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December 8, 2021

Treatment of Severe Nail Lichen Planus With Baricitinib

Author Affiliations
  • 1Department of Dermatology, University Hospital of Geneva, Geneva, Switzerland
JAMA Dermatol. 2022;158(1):107-108. doi:10.1001/jamadermatol.2021.5082

Nail lichen planus (NLP) is a notoriously difficult to treat nail disorder with high rates of therapeutic failures or relapses. In this article, we describe a case of severe recalcitrant NLP that improved with the use of oral baricitinib.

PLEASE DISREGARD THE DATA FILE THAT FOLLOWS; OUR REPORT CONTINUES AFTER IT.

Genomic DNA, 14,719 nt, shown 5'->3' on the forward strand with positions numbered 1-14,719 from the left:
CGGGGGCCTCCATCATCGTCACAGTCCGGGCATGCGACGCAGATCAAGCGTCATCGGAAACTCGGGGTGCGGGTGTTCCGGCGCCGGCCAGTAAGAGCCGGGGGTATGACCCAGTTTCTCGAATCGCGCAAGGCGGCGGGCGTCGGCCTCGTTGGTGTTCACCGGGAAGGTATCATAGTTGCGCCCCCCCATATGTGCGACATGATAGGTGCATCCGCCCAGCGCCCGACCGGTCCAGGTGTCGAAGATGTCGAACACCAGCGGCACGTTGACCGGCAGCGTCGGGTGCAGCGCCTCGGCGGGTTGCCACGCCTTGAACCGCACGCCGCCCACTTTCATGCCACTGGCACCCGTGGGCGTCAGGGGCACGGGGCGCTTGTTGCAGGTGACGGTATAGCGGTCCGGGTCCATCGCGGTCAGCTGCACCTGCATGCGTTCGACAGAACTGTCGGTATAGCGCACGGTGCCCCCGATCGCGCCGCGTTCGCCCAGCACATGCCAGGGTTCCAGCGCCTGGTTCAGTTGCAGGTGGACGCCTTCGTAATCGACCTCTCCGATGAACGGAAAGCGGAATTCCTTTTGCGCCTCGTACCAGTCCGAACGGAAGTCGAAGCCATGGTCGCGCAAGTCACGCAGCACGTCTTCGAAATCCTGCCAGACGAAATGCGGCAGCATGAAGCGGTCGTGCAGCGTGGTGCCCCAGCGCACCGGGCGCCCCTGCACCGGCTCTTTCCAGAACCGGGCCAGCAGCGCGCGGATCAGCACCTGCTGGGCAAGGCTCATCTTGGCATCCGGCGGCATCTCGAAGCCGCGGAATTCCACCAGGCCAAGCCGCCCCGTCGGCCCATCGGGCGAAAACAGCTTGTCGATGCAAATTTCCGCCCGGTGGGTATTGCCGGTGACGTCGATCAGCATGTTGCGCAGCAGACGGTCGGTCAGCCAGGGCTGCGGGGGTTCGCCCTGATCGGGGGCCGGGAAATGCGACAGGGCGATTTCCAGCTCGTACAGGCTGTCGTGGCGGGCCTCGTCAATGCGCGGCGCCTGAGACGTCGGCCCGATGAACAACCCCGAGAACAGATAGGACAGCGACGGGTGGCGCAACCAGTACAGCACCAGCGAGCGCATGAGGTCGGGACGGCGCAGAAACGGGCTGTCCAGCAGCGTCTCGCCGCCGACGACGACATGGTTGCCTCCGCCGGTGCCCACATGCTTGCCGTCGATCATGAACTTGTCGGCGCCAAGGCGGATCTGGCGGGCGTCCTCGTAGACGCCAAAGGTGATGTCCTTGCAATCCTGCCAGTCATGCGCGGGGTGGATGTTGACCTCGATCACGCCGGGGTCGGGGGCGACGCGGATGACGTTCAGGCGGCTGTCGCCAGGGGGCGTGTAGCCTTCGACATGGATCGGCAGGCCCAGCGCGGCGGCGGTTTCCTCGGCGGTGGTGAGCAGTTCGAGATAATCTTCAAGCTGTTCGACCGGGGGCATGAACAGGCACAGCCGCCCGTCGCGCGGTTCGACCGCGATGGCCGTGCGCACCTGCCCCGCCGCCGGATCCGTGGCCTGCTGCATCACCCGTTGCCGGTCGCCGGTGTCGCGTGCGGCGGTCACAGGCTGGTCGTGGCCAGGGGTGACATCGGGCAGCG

A woman in her 60s was evaluated for a severe nail dystrophy of all fingers of both hands that had started 1 year prior. Onychomycosis was ruled out by direct examination as well as results of a culture of nail specimens. Typical signs of NLP were observed, with longitudinal ridging and fissuring, distal splitting, and trachyonychia, which led to a clinical diagnosis of severe NLP. No other lichen planus (LP) lesions were noted on physical examination. Her NLP was previously treated with 5 intramuscular triamcinolone injections (40 mg per month) followed by oral acitretin, 25 mg, daily, for 5 months. Because there was no improvement, methotrexate was administered, which showed some efficacy but later was discontinued because of adverse effects, such as fatigue and a lowering of her work capacity. Treatment with baricitinib, 4 mg, daily, was then begun, and after 2 months, the appearance of her nails had substantially improved; after 6 months they were completely clear (Figure 1 and Figure 2). From the eleventh month of treatment, the daily dose was reduced to 2 mg. Four months later, we observed a minimal distal onycholysis on 1 finger that was compatible with a small recurrence (Figure 1, C). Despite the limited disease recurrence, the patient remained satisfied with her disease control and her dose was maintained at 2 mg, daily.

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